In Youngstown, the school district bought 20 additional buses to improve social distancing. Cincinnati expanded its summer education program to 11,000 students. And Dayton hired 85 new teachers to ensure two certified teacher in every first, second and third grade classroom.
Schools across Ohio have spent tens of millions of dollars on additional staff and computers and have beefed up summer school offerings, thanks to federal pandemic aid to schools meant both as a lifeline to districts and an opportunity to think about big changes to their educational mission.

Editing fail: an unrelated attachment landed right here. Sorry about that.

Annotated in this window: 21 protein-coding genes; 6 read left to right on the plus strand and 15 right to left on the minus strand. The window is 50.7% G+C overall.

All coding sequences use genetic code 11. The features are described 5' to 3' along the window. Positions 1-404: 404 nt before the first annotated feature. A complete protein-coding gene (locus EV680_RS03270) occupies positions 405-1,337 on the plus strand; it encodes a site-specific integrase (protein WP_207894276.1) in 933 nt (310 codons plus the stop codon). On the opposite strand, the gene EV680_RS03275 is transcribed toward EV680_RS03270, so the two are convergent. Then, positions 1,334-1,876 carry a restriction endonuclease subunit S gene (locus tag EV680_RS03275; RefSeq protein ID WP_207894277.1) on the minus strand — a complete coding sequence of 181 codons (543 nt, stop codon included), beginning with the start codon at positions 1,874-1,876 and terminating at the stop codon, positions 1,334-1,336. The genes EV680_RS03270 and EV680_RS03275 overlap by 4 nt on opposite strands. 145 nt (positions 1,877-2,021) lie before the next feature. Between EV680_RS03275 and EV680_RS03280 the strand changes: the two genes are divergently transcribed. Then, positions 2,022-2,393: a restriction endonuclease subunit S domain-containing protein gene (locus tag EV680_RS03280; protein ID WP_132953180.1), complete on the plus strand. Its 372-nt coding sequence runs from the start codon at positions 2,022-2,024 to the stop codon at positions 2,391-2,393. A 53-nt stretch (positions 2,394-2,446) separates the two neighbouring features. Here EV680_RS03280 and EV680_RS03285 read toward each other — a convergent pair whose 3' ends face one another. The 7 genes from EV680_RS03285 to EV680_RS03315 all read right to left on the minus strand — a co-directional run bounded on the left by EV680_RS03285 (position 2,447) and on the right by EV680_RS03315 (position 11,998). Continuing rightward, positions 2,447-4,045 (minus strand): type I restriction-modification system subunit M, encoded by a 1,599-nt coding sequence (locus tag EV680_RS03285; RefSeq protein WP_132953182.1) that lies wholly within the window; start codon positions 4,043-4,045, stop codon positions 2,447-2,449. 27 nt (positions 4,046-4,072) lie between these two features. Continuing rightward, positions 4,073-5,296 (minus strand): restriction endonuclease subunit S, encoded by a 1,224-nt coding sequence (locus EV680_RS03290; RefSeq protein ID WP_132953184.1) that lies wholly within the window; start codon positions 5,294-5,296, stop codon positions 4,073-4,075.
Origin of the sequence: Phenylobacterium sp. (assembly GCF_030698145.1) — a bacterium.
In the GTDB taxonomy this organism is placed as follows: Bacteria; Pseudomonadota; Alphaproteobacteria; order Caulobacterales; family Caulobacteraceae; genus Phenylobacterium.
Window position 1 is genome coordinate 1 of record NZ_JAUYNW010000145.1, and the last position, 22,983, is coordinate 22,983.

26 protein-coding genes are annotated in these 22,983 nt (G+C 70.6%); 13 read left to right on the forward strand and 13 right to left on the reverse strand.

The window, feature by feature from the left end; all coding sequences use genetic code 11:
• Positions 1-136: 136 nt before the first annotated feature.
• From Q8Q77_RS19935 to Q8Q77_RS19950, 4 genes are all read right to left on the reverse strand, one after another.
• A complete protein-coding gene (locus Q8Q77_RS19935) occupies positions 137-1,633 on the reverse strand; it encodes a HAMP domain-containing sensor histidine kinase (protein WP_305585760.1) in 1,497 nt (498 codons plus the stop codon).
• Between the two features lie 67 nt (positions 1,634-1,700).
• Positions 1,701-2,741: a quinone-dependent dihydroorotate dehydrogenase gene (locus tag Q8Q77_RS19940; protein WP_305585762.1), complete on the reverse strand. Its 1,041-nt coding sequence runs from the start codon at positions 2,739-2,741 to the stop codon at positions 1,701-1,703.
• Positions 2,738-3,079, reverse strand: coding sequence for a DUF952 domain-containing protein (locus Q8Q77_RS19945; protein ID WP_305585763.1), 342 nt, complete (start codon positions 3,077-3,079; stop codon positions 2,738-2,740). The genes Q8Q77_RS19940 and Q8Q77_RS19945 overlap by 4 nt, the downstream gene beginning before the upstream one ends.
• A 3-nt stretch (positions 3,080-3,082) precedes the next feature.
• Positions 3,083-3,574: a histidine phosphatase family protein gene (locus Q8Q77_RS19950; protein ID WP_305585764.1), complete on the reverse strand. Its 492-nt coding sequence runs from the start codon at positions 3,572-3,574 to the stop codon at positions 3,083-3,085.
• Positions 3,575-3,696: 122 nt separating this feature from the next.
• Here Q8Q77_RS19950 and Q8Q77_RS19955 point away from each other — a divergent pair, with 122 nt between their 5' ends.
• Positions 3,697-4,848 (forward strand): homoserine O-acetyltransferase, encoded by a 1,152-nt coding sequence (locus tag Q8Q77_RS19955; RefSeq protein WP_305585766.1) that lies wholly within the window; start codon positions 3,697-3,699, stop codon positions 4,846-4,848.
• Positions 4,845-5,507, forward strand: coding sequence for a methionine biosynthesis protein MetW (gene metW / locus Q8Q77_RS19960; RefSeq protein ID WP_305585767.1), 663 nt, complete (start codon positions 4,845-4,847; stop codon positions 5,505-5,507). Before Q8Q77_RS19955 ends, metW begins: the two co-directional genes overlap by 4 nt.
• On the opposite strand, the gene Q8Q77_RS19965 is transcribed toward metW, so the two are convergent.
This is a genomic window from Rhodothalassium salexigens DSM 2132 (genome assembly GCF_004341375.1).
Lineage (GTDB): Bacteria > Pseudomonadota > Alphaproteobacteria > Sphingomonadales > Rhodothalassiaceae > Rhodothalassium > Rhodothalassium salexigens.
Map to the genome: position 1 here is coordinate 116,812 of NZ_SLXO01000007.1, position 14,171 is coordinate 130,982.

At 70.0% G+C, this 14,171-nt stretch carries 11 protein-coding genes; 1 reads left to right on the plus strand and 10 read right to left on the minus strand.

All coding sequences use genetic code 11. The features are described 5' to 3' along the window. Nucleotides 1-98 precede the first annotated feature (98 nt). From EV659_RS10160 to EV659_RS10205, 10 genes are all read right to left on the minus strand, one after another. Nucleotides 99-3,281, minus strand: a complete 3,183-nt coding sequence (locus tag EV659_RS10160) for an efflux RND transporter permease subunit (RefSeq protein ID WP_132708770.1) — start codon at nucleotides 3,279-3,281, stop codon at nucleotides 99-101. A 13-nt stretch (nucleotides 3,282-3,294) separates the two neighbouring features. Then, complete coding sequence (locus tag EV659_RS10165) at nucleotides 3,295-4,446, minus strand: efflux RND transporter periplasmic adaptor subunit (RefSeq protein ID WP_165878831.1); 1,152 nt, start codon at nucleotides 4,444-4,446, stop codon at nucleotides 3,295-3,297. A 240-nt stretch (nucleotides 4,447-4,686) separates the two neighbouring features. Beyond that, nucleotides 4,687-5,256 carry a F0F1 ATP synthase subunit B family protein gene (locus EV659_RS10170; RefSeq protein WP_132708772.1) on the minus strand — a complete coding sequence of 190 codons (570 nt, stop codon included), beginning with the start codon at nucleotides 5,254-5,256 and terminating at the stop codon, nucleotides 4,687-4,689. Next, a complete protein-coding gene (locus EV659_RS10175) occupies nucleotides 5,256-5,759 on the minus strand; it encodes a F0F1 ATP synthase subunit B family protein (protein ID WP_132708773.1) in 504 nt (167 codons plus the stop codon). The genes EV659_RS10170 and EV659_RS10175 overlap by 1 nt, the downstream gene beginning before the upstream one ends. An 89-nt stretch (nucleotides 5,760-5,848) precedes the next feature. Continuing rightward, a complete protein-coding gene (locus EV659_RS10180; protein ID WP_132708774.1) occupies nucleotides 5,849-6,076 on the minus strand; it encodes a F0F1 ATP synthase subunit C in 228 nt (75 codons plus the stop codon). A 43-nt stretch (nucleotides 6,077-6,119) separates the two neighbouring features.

“I would call it a once-in-a-lifetime opportunity to reshape education in a compressed period of time,” said Kadee Anstadt, superintendent of Washington Local Schools in northwestern Ohio.
Since March 2020, the federal government has provided $190 billion in pandemic aid to schools, an amount that is more than four times what the U.S. Education Department spends on K-12 schools in a typical year. The Associated Press, relying on data published or provided by states and the federal government, tallied how much money was granted to nearly every school district in the country.